Best Month Ever! is such a (seemingly) unusual game that I didn’t know what to make of it after seeing the original trailer, or even after checking out the demo. It’s about a white woman named Louise, set in the US during 1969, where she must spend as much time as possible with her Black, biracial son Mitch. This is because Louise has been diagnosed with an illness and has only one month left to live.
The story is told in flashbacks with a voiceover from an adult Mitch, contextualising the choices and decisions made by his mother at the time. Of course, these are choices you end up making through dialogue options throughout the game, creating a Louise whose future characteristics are based on Mitch’s observation of your behaviour.
It begins with Louise having to collect her final paycheck from her abusive boss at the nearby diner, with Mitch (supposedly) sitting in the car. Through his eyes, you observe Louise being sexually harassed and make a quick getaway after torching up the boss’ car with an old lighter.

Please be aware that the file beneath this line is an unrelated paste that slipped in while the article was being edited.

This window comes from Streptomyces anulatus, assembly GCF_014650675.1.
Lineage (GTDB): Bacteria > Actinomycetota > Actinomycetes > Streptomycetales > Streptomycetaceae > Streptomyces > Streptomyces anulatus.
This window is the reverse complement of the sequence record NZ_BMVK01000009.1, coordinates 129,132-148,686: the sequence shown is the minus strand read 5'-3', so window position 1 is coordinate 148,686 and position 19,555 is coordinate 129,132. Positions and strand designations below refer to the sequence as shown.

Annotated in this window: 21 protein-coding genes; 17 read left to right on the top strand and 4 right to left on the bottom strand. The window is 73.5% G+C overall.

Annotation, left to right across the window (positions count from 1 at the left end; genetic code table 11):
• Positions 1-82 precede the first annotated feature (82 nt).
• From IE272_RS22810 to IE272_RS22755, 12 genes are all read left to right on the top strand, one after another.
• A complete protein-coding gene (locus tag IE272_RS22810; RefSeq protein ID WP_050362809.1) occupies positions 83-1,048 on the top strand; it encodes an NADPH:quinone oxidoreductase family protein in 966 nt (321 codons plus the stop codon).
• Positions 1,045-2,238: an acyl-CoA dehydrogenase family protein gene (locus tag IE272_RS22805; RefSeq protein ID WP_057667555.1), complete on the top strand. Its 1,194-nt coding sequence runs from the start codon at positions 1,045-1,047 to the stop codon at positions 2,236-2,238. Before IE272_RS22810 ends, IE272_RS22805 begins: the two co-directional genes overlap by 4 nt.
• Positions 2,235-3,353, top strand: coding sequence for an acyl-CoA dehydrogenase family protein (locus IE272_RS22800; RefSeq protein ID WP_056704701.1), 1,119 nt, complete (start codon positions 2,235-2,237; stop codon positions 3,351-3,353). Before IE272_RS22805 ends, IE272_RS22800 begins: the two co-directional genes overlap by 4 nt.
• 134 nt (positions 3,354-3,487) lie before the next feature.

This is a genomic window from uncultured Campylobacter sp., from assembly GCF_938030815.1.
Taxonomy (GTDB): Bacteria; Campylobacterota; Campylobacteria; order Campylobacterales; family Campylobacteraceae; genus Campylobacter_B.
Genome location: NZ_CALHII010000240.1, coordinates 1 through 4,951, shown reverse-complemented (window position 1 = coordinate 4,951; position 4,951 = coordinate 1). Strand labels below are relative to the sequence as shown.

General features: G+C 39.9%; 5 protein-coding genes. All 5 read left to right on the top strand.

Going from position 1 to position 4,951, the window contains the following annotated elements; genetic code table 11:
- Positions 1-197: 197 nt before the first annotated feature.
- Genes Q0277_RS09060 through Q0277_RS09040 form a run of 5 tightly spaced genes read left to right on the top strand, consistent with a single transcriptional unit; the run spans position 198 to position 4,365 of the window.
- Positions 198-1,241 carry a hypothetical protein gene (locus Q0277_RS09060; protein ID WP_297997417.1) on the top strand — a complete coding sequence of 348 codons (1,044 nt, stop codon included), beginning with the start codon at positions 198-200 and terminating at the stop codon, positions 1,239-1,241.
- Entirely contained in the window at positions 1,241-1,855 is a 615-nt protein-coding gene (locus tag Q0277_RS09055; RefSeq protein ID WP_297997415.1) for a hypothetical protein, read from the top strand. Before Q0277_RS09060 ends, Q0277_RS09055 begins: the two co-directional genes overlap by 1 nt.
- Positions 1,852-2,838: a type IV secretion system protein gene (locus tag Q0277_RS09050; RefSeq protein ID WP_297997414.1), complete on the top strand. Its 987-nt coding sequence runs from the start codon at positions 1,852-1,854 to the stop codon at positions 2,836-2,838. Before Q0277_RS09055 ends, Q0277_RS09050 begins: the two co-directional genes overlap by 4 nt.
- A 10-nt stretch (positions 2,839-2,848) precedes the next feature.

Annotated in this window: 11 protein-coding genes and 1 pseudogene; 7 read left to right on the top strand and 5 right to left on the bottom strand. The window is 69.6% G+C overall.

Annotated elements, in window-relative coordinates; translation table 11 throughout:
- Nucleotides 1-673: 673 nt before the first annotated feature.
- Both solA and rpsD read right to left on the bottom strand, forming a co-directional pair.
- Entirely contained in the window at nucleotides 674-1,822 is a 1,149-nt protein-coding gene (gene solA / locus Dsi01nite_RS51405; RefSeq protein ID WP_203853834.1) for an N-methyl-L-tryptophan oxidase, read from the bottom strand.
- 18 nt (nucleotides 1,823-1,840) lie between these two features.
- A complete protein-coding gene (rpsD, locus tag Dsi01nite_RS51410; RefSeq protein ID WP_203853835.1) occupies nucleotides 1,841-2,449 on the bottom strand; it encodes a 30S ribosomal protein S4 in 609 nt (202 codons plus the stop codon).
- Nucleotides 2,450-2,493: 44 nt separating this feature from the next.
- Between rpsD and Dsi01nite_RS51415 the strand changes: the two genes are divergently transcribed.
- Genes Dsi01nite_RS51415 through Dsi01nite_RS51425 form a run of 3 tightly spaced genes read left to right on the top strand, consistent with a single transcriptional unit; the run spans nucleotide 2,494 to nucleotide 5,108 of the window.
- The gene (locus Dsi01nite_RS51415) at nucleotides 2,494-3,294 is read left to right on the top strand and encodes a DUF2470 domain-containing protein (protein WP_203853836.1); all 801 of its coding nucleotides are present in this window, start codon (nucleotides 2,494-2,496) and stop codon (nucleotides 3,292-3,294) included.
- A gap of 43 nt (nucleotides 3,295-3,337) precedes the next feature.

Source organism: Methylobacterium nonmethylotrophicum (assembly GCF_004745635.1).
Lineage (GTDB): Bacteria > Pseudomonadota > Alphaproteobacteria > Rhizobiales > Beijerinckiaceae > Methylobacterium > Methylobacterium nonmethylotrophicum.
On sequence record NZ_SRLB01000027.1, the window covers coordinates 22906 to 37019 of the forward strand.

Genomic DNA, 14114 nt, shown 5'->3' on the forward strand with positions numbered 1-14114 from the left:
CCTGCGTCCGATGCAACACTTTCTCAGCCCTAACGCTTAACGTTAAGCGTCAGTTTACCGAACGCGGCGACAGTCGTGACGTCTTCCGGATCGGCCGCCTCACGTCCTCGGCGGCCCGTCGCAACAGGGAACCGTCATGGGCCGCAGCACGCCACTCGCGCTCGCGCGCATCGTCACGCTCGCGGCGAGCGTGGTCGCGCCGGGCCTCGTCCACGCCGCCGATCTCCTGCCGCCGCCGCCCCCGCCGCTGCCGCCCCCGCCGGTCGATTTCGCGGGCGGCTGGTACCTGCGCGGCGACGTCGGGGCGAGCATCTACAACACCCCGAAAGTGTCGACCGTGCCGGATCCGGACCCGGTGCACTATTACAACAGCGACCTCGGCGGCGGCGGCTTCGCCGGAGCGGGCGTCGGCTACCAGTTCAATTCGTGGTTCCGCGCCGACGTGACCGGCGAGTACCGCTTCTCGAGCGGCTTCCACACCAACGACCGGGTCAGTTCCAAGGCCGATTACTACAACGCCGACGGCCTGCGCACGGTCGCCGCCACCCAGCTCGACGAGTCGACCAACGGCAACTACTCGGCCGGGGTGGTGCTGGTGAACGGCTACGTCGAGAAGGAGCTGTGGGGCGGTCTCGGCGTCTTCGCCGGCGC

But these spontaneous, adult situations are just the beginning. After Louise returns to visit her estranged mother, there’s an unresolved story of child abuse being slowly unearthed, and a violent outcome of this makes me wonder how messed up Mitch would be if all of these choices and consequences were taken more seriously – if this was a book or a film in today’s setting and not the late 1960s.
With a dying parent, you know I’d eventually have to mention “life lessons” and there are moments throughout the story when Louise tries to instil these into Mitch. Whether it’s something about survival, such as how to gut a fish, or something light, such as seeing the night sky and catching fireflies, these are genuine and touching moments of parent-child bonding.
However, many other moments of the story feel like padding, particularly the way you play through them. For example, connecting stars in the night sky made me wonder if the controls were broken, and later, when you’re driving the car on a rural highway as eight-year-old Mitch, the same thing happened with the controls and I was unsure if this was a bug or just a reflection of a child not knowing how to drive.
Although the many, many characters you encounter seem interesting, and Louise and Mitch are nicely fleshed out as characters, the conversations are hurried and we don’t really get to know anybody else, even if there’s history between them and Louise. Despite these qualms, Best Month Ever! is more than a pedestrian narrative: the writing is good, but I wish there was more to the formula it presents in the opening acts.